The implementation phase involves placing the system into production so users can begin to perform actual business operations with the system. The implementation phase is also referred to as ‘delivery’. The implementation phase is comprised of two activities: training and conversion. Each of these activities include multiple part tasks such as writing detailed user documentation, determining the conversion method, and providing training for system users.

How and what time during the phase these tasks occurs, often depends upon the conversion method selected. For example, for a plunge conversion, all training must take place prior to the conversion. Alternatively, during a parallel conversion, training can be offered at scheduled intervals as the new system is rolled out. Also, the complexity and comprehensive nature of the new system can dictate timing and steps necessary to deliver or implement the system.

The two primary activities of the implementation phase include :

1. System Training
2. Implementation Method

1. System Training

System users require user documentation that details how to use the system. User documentation typically is provided with the new system. The user documentation must be presented in language that is easy to understand and digest with examples and instruction that are simple to follow. Including graphics and sample problems is recommended. It also must be easily accessed and made available (and updated) for as long as the system is live. Delivery methods can include an internal online system such as a private intranet or via hard copy in the form of manuals. Developing and distributing detailed user documentation is a cost related to the overall project and must not be overlooked or excluded from cost estimates. System users find it extremely frustrating to have a new system without documentation.

Methods for Training System Users

By simply training users, organizations can speed implementation, realize cost and productivity benefits early, create positive ‘buzz’, and alleviate potential, nagging conversion problems. Most help desk professionals will agree that nothing is more wasteful than to answer the same question many times a day that could have easily been addressed through routine user training. An organization must provide training for the system users.

The two most popular types of training are self-paced and group training. The most common form of self-paced training is online training. Online training is delivered via the web, a CD-ROM, DVD, or other static media a user can access instantly and as needed. Online training is cost effective because it can be deployed fairly easily and to the entire user community simultaneously and because it is self-directed and does not unnecessarily tap additional needed personnel. System users schedule their own training, on their own computers, at their own pace. They are responsible for learning the system by clarifying questions as they go. Mastery of a new system via self-paced training can be made evident by including tests or quizzes as a condition of training completion.

Group training is just that—learning the new system by training groups of users rather than individuals. Common forms of group training include train-the-trainer, workshop training, and online group training using technology. Train-the-trainer involves developing a few system experts and deploying them throughout the organization to train others. This method often frees up the development team to proceed to the next project without being ‘on call’ to troubleshoot user inquiries. Trainers often can serve as a conduit to the development team providing feedback regarding system training and conversion. Workshop training is set in a classroom environment and led by an instructor. Workshop training is recommended for difficult systems where the system users require one-on-one time with an individual instructor. Online group training is extremely effective in training system users who are geographically dispersed. The training is conducted by a knowledgeable presenter using both phones and computers. Users call into the session, are connected to the presentation, are guided through the training by the presenter, and follow the training on their own computer. Users can either ask questions real-time or send in questions to be addressed at a later time.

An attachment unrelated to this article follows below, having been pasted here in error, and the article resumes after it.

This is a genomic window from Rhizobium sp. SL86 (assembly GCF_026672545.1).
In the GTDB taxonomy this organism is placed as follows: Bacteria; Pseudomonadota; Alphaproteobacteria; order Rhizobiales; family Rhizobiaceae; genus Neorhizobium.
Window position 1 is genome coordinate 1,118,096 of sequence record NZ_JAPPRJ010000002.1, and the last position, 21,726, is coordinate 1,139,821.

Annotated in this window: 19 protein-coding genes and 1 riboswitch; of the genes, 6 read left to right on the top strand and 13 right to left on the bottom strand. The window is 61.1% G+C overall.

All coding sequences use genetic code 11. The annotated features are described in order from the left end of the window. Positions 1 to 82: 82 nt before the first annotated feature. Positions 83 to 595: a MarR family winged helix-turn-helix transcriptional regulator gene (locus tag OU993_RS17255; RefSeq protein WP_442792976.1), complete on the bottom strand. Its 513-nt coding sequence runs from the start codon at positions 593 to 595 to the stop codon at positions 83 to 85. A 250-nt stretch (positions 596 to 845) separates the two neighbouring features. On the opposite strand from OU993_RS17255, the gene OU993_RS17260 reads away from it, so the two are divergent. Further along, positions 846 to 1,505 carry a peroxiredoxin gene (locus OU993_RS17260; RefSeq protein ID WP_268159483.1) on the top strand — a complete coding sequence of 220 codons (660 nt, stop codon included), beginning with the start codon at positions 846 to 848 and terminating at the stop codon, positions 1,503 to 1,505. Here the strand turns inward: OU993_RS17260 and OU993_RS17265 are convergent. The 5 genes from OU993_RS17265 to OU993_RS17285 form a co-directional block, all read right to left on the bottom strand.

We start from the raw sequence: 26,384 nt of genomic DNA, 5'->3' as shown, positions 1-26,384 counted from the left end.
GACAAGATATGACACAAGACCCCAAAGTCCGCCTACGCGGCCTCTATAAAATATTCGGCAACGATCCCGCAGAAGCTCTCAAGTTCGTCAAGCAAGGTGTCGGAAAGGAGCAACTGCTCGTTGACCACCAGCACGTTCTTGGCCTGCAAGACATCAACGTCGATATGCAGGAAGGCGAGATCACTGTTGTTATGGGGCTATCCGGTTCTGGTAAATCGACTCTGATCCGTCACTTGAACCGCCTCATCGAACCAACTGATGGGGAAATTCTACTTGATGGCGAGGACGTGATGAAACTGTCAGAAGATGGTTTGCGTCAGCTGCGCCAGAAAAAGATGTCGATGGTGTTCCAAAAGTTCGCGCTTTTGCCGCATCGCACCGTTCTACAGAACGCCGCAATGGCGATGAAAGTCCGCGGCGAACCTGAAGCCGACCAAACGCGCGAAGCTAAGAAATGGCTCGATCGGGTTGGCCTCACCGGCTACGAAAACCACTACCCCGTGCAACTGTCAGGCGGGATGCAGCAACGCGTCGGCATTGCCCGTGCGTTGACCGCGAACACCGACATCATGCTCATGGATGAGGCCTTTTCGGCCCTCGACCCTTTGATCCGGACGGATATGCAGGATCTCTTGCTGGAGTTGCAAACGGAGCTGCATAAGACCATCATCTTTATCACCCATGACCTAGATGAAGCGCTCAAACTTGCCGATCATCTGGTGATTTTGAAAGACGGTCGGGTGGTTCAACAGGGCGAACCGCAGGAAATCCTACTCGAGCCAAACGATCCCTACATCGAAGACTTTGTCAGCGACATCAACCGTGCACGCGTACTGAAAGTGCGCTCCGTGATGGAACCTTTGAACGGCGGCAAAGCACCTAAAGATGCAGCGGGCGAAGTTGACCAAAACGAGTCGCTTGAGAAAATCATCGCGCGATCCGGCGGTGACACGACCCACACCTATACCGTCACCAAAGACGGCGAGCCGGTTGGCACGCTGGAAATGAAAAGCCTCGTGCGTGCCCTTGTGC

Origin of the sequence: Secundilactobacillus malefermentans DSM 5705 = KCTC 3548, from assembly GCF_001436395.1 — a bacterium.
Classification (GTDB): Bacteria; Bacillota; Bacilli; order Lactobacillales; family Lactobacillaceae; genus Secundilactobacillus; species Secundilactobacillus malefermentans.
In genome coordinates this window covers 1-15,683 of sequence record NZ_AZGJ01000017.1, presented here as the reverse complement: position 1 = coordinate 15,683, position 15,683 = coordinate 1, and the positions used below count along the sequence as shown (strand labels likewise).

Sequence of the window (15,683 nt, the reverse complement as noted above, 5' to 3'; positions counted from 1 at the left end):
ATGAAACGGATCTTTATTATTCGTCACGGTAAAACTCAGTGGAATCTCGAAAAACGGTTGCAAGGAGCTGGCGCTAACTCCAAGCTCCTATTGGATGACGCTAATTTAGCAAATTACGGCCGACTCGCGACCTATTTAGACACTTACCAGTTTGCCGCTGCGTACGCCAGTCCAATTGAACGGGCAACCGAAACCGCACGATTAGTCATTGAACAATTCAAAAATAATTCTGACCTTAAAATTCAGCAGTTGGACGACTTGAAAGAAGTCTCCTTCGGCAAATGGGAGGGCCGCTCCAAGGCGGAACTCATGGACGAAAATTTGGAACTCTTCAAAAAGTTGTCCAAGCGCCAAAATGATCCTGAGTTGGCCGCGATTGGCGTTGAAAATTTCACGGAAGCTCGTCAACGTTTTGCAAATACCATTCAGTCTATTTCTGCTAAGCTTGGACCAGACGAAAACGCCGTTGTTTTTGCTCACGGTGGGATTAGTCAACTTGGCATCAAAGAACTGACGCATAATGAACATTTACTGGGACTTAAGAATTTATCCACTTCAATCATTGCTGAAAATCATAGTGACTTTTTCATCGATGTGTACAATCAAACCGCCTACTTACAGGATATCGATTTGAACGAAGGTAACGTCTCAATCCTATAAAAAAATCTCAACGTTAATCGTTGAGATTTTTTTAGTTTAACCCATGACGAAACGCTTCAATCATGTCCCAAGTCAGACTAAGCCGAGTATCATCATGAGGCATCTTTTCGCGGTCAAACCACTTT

2. Implementation Method

An organization must choose the conversion method that most clearly meets its business objectives and can realistically be deployed to ensure a successful system implementation. There are four primary implementation methods an organization can use.

Parallel Conversion - Using both the old and new systems until it is evident that the new system performs correctly.

Phased Conversion - Implementing the new system in phases until it is evident that the new system performs correctly and then implementing the remaining phases of the new system.

Pilot Conversion - Having only a small group of people use the new system until it is evident that th new system performs correctly and then adding the remaining people to the new system.

Plunge Conversion - Discarding the old system completely and immediately using the new system.

For example, if a company is in an industry where governmental compliance is mandatory and a system will be out of compliance by a certain date and that date has arrived, a company can only choose a plunge conversion. Or, let’s say a company has few resources available for system monitoring and user training. It probably is wise for it to choose a phased conversion so it can effectively monitor the system and train users.


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